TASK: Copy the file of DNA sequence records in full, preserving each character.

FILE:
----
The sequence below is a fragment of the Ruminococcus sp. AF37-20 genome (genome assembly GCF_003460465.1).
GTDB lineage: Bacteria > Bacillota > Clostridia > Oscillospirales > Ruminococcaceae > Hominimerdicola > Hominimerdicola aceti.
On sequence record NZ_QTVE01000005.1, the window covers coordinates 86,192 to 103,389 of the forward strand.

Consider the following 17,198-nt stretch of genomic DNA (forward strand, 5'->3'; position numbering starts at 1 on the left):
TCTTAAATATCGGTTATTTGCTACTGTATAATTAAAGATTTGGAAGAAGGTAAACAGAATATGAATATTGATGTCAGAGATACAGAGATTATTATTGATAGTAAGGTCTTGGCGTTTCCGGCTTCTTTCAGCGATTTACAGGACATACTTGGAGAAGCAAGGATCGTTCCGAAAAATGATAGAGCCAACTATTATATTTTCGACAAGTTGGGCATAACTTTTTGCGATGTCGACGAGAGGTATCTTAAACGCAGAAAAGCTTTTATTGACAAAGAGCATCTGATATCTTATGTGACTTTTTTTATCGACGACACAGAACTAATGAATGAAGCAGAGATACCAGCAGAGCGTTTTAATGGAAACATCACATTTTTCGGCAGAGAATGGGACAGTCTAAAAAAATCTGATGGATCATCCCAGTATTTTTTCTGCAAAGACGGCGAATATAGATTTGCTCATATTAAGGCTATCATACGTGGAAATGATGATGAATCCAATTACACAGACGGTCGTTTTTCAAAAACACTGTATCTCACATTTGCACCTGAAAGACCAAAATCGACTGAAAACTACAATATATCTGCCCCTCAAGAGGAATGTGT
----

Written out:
The sequence below is a fragment of the Ruminococcus sp. AF37-20 genome (genome assembly GCF_003460465.1).
GTDB lineage: Bacteria > Bacillota > Clostridia > Oscillospirales > Ruminococcaceae > Hominimerdicola > Hominimerdicola aceti.
On sequence record NZ_QTVE01000005.1, the window covers coordinates 86,192 to 103,389 of the forward strand.

Consider the following 17,198-nt stretch of genomic DNA (forward strand, 5'->3'; position numbering starts at 1 on the left):
TCTTAAATATCGGTTATTTGCTACTGTATAATTAAAGATTTGGAAGAAGGTAAACAGAATATGAATATTGATGTCAGAGATACAGAGATTATTATTGATAGTAAGGTCTTGGCGTTTCCGGCTTCTTTCAGCGATTTACAGGACATACTTGGAGAAGCAAGGATCGTTCCGAAAAATGATAGAGCCAACTATTATATTTTCGACAAGTTGGGCATAACTTTTTGCGATGTCGACGAGAGGTATCTTAAACGCAGAAAAGCTTTTATTGACAAAGAGCATCTGATATCTTATGTGACTTTTTTTATCGACGACACAGAACTAATGAATGAAGCAGAGATACCAGCAGAGCGTTTTAATGGAAACATCACATTTTTCGGCAGAGAATGGGACAGTCTAAAAAAATCTGATGGATCATCCCAGTATTTTTTCTGCAAAGACGGCGAATATAGATTTGCTCATATTAAGGCTATCATACGTGGAAATGATGATGAATCCAATTACACAGACGGTCGTTTTTCAAAAACACTGTATCTCACATTTGCACCTGAAAGACCAAAATCGACTGAAAACTACAATATATCTGCCCCTCAAGAGGAATGTGT